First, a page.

New book reveals Queen’s stoicism in final months: Intimate portrait tells how she found comfort after Philip’s death watching Line of Duty and how she dealt with revelations about Andrew
A fascinating royal biography sheds new light on Queen Elizabeth’s remarkable stoicism in the last months of her life, how she didn’t hesitate to ‘fire’ her own son – and found comfort after her husband’s death by watching Line of Duty.
Written by author and broadcaster Gyles Brandreth, Elizabeth: An Intimate Portrait – which is serialised in Mail + as well as tomorrow’s Daily Mail and the Mail on Sunday – is littered with fascinating vignettes about our longest-serving but still so enigmatic sovereign.
Mr Brandreth, who occupies a unique position as a friend and biographer of the Royal Family, reveals how the Queen told a lady-in-waiting that she was determined to keep busy as it helped her cope with the loss in April last year of Philip, her husband of 73 years.
In the words of the then Duchess of Cornwall – now Queen Consort – who also spoke to the author, her mother-in-law was simply ‘unstoppable’.
The Queen receiving Liz Truss in the Drawing Room at Balmoral Castle on September 6. This is the last photo of Her Majesty
The Queen with the Duke of Edinburgh in Windsor in April 2006
Yet former MP Mr Brandreth writes that by autumn last year, the Queen had pushed herself so hard that she suffered a sudden ‘energy low’ and was urged to take it more easy by doctors.
‘I’ve got to be sensible,’ she said reluctantly, a rare acknowledgment of frailty from a woman for whom duty was paramount, despite the personal cost.
Among the wealth of fascinating new detail, Mr Brandreth also reveals:
- When Prince Philip retired in 2017, he and the Queen would go for weeks without seeing each other, although they spoke regularly on the phone While odd to some, she understood his wish ‘not to be fussed over’ and to ‘see out his days in his own way’;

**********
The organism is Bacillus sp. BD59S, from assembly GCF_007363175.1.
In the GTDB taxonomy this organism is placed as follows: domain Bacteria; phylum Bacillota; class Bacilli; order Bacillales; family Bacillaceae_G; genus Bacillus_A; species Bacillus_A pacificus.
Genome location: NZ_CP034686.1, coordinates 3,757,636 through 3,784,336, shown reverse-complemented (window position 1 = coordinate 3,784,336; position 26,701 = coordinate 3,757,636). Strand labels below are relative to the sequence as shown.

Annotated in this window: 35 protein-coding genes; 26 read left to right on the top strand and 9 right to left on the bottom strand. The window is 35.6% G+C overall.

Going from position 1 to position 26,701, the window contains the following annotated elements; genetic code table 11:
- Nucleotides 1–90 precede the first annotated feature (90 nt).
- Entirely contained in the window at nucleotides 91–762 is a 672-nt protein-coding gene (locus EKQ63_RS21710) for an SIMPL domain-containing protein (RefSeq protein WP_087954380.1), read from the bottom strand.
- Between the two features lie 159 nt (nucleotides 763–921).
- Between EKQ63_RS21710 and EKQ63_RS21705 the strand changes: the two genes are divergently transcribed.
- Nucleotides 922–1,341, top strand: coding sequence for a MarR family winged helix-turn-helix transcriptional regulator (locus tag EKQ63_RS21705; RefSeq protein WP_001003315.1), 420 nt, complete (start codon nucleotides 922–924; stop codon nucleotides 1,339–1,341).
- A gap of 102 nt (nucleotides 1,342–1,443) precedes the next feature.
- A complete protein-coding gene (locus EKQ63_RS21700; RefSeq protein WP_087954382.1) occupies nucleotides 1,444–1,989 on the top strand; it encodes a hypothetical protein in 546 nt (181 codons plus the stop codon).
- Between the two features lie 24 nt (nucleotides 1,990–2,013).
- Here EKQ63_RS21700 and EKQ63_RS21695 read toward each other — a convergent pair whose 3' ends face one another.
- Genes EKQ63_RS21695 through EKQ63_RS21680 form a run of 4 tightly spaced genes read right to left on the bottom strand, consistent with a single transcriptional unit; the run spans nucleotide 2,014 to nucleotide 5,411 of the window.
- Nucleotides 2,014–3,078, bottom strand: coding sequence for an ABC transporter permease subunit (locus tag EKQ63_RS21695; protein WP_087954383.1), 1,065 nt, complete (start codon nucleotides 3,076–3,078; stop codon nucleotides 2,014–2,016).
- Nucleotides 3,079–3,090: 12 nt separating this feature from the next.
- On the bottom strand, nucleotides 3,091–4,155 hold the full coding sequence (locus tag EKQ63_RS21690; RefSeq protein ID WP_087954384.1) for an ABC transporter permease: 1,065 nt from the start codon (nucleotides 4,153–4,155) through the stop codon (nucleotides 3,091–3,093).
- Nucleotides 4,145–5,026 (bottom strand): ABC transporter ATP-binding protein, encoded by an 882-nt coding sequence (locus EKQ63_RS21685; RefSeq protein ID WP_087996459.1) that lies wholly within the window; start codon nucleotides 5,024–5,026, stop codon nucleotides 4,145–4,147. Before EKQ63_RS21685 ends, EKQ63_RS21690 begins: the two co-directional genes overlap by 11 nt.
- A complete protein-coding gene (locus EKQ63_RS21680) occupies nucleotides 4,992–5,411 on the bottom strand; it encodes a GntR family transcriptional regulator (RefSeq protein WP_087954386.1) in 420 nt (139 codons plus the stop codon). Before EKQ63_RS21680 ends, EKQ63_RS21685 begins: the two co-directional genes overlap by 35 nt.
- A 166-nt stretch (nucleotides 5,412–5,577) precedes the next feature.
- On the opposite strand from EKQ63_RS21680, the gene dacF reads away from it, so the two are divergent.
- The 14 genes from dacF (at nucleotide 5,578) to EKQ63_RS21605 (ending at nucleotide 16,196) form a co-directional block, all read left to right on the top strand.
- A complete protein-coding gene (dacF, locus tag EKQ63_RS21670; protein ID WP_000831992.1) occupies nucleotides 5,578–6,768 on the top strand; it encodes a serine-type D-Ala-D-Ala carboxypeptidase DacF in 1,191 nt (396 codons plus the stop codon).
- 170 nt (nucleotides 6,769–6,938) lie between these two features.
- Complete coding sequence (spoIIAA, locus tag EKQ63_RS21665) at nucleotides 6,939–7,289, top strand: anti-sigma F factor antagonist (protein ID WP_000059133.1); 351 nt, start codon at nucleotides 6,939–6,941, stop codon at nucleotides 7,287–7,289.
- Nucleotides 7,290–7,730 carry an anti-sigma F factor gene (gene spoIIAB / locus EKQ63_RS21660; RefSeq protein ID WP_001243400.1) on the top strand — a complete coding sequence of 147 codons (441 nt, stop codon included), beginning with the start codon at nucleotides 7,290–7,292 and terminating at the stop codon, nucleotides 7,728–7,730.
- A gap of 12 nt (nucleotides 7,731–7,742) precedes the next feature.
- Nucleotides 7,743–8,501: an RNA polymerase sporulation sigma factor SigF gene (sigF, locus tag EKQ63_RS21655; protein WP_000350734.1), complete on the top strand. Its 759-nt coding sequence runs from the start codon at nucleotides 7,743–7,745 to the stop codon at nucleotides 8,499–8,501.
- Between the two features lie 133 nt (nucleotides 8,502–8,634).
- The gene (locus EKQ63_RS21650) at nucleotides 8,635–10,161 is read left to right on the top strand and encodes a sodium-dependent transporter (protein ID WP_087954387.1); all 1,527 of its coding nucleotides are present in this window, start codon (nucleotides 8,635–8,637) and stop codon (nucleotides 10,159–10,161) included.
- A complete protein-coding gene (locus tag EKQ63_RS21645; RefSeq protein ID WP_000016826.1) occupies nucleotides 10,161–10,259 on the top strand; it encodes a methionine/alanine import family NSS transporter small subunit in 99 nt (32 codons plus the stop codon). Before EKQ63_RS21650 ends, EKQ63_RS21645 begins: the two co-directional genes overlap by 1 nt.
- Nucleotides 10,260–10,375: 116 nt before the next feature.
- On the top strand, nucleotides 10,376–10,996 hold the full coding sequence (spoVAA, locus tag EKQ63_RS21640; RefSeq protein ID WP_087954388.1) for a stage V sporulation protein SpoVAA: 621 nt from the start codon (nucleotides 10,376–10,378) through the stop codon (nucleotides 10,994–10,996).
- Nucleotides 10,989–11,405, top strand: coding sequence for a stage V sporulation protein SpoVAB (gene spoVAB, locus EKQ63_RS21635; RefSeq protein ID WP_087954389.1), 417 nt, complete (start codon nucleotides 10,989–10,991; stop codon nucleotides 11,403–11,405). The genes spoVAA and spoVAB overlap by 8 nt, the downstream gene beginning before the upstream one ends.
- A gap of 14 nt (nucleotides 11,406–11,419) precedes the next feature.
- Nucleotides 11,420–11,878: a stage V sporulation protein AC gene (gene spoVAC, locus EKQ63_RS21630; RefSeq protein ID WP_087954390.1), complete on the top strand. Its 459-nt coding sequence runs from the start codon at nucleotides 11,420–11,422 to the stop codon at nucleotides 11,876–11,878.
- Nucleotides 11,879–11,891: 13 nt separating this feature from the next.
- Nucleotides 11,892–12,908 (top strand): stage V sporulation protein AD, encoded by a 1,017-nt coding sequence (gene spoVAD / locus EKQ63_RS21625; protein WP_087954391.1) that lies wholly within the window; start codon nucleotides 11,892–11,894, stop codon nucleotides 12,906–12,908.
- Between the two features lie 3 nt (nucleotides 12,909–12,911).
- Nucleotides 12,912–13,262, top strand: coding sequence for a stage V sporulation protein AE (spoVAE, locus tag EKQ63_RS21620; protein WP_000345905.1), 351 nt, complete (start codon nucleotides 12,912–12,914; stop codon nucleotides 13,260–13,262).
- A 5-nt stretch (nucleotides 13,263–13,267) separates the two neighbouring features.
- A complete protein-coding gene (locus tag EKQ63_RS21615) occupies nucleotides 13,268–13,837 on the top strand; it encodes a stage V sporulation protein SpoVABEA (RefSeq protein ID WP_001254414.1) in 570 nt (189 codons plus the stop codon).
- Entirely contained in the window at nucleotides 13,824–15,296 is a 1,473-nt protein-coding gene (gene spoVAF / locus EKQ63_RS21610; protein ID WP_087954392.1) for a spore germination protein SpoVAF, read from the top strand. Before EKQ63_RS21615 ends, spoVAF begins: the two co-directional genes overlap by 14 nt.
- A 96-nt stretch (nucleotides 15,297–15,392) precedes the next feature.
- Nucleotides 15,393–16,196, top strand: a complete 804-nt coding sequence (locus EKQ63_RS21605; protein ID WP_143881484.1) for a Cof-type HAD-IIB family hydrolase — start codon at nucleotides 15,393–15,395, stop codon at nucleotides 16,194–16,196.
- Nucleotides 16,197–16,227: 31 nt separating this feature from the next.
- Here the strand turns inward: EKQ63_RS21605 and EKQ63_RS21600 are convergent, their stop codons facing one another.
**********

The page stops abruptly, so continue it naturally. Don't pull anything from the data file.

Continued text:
- However the couple discovered a new comfort in each other’s company during lockdown and when it was lifted decided to spend more time together, travelling to Scotland and Sandringham, as well as at Windsor;
- The Queen had been determined to be with her husband when he died, barely leaving his side in the last few weeks of his life, but Philip slipped away so quickly on April 9 last year that staff were unable to wake her in time to see him;
- Despite her intense personal grief, she was a source of huge comfort to her family and saw it as her ‘Christian duty’ to carry on as best she could. ‘Life goes on. It has too,’ she said;
- Watching television, particularly dramas like Line of Duty, helped ‘keep her spirits up’. But she sometimes struggled to keep up with the plot – and disliked the constant ‘mumbling’ on it and other programmes;
- Her renewed determination to keep up the pace of royal duties following the loss of her husband was in part because she did not want to give way to any form of self-pity. ‘My husband would certainly not have approved’;
- The Queen was loyal to her staff and they to her. But her closest aide, Angela Kelly, the ballsy daughter of a Liverpool dock worker, was sometimes viewed as a ‘nuisance’ by her ladies-in-waiting, who disliked her ‘easy familiarity’ with the Queen;
- The Queen’s first three children were born using a now-discredited form of childbirth known as ‘Dammerschlaf’ during which patients are drugged to put them in an amnesic state during labour known as ‘twilight sleep’;
- A lady-in-waiting reveals that the technique, which allows women to remain semi-conscious but with little pain or recollection of the experience, left her suffering ‘post-natal side effects’ with Andrew – and Edward was born naturally;